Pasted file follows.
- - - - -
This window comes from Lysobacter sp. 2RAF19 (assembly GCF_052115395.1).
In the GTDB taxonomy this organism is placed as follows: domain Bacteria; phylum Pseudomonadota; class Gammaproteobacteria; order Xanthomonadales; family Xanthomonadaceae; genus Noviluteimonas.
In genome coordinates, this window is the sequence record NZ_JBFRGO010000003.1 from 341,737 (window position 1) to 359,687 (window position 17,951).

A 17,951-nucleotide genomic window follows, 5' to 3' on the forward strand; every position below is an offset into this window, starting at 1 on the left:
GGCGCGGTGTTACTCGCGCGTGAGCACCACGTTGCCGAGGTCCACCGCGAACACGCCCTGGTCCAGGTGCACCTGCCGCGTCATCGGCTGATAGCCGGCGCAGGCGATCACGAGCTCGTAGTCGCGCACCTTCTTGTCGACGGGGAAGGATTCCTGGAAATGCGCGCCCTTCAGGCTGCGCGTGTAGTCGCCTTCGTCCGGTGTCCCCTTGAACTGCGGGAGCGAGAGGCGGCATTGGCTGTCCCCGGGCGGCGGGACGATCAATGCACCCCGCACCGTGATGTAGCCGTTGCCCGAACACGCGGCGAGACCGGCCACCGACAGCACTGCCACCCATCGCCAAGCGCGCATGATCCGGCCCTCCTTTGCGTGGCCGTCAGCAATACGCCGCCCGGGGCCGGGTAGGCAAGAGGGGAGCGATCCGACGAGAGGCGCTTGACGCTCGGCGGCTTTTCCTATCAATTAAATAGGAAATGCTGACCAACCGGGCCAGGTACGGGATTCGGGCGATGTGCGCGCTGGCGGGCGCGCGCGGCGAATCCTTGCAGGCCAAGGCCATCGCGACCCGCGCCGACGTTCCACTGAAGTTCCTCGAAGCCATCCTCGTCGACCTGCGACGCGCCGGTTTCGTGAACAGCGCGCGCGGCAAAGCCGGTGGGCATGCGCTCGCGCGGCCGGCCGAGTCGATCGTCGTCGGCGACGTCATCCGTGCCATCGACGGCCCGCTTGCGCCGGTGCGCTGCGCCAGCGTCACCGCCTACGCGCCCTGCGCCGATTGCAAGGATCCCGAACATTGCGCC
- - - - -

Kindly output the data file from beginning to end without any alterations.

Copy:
This window comes from Lysobacter sp. 2RAF19 (assembly GCF_052115395.1).
In the GTDB taxonomy this organism is placed as follows: domain Bacteria; phylum Pseudomonadota; class Gammaproteobacteria; order Xanthomonadales; family Xanthomonadaceae; genus Noviluteimonas.
In genome coordinates, this window is the sequence record NZ_JBFRGO010000003.1 from 341,737 (window position 1) to 359,687 (window position 17,951).

A 17,951-nucleotide genomic window follows, 5' to 3' on the forward strand; every position below is an offset into this window, starting at 1 on the left:
GGCGCGGTGTTACTCGCGCGTGAGCACCACGTTGCCGAGGTCCACCGCGAACACGCCCTGGTCCAGGTGCACCTGCCGCGTCATCGGCTGATAGCCGGCGCAGGCGATCACGAGCTCGTAGTCGCGCACCTTCTTGTCGACGGGGAAGGATTCCTGGAAATGCGCGCCCTTCAGGCTGCGCGTGTAGTCGCCTTCGTCCGGTGTCCCCTTGAACTGCGGGAGCGAGAGGCGGCATTGGCTGTCCCCGGGCGGCGGGACGATCAATGCACCCCGCACCGTGATGTAGCCGTTGCCCGAACACGCGGCGAGACCGGCCACCGACAGCACTGCCACCCATCGCCAAGCGCGCATGATCCGGCCCTCCTTTGCGTGGCCGTCAGCAATACGCCGCCCGGGGCCGGGTAGGCAAGAGGGGAGCGATCCGACGAGAGGCGCTTGACGCTCGGCGGCTTTTCCTATCAATTAAATAGGAAATGCTGACCAACCGGGCCAGGTACGGGATTCGGGCGATGTGCGCGCTGGCGGGCGCGCGCGGCGAATCCTTGCAGGCCAAGGCCATCGCGACCCGCGCCGACGTTCCACTGAAGTTCCTCGAAGCCATCCTCGTCGACCTGCGACGCGCCGGTTTCGTGAACAGCGCGCGCGGCAAAGCCGGTGGGCATGCGCTCGCGCGGCCGGCCGAGTCGATCGTCGTCGGCGACGTCATCCGTGCCATCGACGGCCCGCTTGCGCCGGTGCGCTGCGCCAGCGTCACCGCCTACGCGCCCTGCGCCGATTGCAAGGATCCCGAACATTGCGCC